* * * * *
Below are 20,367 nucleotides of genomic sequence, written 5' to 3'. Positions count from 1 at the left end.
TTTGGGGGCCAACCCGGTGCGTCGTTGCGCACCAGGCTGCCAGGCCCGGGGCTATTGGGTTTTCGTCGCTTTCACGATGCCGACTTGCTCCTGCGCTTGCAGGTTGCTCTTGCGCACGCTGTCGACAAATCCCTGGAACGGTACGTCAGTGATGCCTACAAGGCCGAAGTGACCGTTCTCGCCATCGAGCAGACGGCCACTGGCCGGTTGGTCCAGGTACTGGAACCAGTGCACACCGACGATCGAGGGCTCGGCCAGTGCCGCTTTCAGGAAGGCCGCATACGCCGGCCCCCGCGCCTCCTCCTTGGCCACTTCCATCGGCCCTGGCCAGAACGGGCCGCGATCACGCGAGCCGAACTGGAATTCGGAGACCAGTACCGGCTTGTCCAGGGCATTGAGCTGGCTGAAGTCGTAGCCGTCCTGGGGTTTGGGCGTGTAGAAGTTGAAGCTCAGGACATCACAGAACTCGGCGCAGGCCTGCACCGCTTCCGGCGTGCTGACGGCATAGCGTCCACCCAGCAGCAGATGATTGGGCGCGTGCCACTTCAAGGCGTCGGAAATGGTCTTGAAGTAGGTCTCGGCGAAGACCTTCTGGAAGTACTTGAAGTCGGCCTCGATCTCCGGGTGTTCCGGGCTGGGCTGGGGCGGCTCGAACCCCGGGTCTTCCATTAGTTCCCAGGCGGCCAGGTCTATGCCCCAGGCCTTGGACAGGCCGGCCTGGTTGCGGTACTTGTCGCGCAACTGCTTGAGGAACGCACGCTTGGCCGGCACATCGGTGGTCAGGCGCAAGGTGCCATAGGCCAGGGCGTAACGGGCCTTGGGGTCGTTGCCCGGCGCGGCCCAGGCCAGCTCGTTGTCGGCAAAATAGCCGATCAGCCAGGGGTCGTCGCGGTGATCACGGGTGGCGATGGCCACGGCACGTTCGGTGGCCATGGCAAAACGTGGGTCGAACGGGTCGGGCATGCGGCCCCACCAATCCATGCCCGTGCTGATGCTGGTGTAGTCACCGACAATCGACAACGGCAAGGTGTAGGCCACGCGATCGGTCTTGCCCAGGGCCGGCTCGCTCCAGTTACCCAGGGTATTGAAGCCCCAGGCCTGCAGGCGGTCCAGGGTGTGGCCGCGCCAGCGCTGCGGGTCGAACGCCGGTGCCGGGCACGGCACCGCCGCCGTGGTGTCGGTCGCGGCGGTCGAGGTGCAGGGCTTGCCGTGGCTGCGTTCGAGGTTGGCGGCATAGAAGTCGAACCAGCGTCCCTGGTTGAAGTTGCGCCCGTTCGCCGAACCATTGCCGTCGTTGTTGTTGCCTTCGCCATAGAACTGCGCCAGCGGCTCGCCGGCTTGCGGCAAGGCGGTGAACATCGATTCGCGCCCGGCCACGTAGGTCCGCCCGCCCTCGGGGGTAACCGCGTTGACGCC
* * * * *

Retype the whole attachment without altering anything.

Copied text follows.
Below are 20,367 nucleotides of genomic sequence, written 5' to 3'. Positions count from 1 at the left end.
TTTGGGGGCCAACCCGGTGCGTCGTTGCGCACCAGGCTGCCAGGCCCGGGGCTATTGGGTTTTCGTCGCTTTCACGATGCCGACTTGCTCCTGCGCTTGCAGGTTGCTCTTGCGCACGCTGTCGACAAATCCCTGGAACGGTACGTCAGTGATGCCTACAAGGCCGAAGTGACCGTTCTCGCCATCGAGCAGACGGCCACTGGCCGGTTGGTCCAGGTACTGGAACCAGTGCACACCGACGATCGAGGGCTCGGCCAGTGCCGCTTTCAGGAAGGCCGCATACGCCGGCCCCCGCGCCTCCTCCTTGGCCACTTCCATCGGCCCTGGCCAGAACGGGCCGCGATCACGCGAGCCGAACTGGAATTCGGAGACCAGTACCGGCTTGTCCAGGGCATTGAGCTGGCTGAAGTCGTAGCCGTCCTGGGGTTTGGGCGTGTAGAAGTTGAAGCTCAGGACATCACAGAACTCGGCGCAGGCCTGCACCGCTTCCGGCGTGCTGACGGCATAGCGTCCACCCAGCAGCAGATGATTGGGCGCGTGCCACTTCAAGGCGTCGGAAATGGTCTTGAAGTAGGTCTCGGCGAAGACCTTCTGGAAGTACTTGAAGTCGGCCTCGATCTCCGGGTGTTCCGGGCTGGGCTGGGGCGGCTCGAACCCCGGGTCTTCCATTAGTTCCCAGGCGGCCAGGTCTATGCCCCAGGCCTTGGACAGGCCGGCCTGGTTGCGGTACTTGTCGCGCAACTGCTTGAGGAACGCACGCTTGGCCGGCACATCGGTGGTCAGGCGCAAGGTGCCATAGGCCAGGGCGTAACGGGCCTTGGGGTCGTTGCCCGGCGCGGCCCAGGCCAGCTCGTTGTCGGCAAAATAGCCGATCAGCCAGGGGTCGTCGCGGTGATCACGGGTGGCGATGGCCACGGCACGTTCGGTGGCCATGGCAAAACGTGGGTCGAACGGGTCGGGCATGCGGCCCCACCAATCCATGCCCGTGCTGATGCTGGTGTAGTCACCGACAATCGACAACGGCAAGGTGTAGGCCACGCGATCGGTCTTGCCCAGGGCCGGCTCGCTCCAGTTACCCAGGGTATTGAAGCCCCAGGCCTGCAGGCGGTCCAGGGTGTGGCCGCGCCAGCGCTGCGGGTCGAACGCCGGTGCCGGGCACGGCACCGCCGCCGTGGTGTCGGTCGCGGCGGTCGAGGTGCAGGGCTTGCCGTGGCTGCGTTCGAGGTTGGCGGCATAGAAGTCGAACCAGCGTCCCTGGTTGAAGTTGCGCCCGTTCGCCGAACCATTGCCGTCGTTGTTGTTGCCTTCGCCATAGAACTGCGCCAGCGGCTCGCCGGCTTGCGGCAAGGCGGTGAACATCGATTCGCGCCCGGCCACGTAGGTCCGCCCGCCCTCGGGGGTAACCGCGTTGACGCC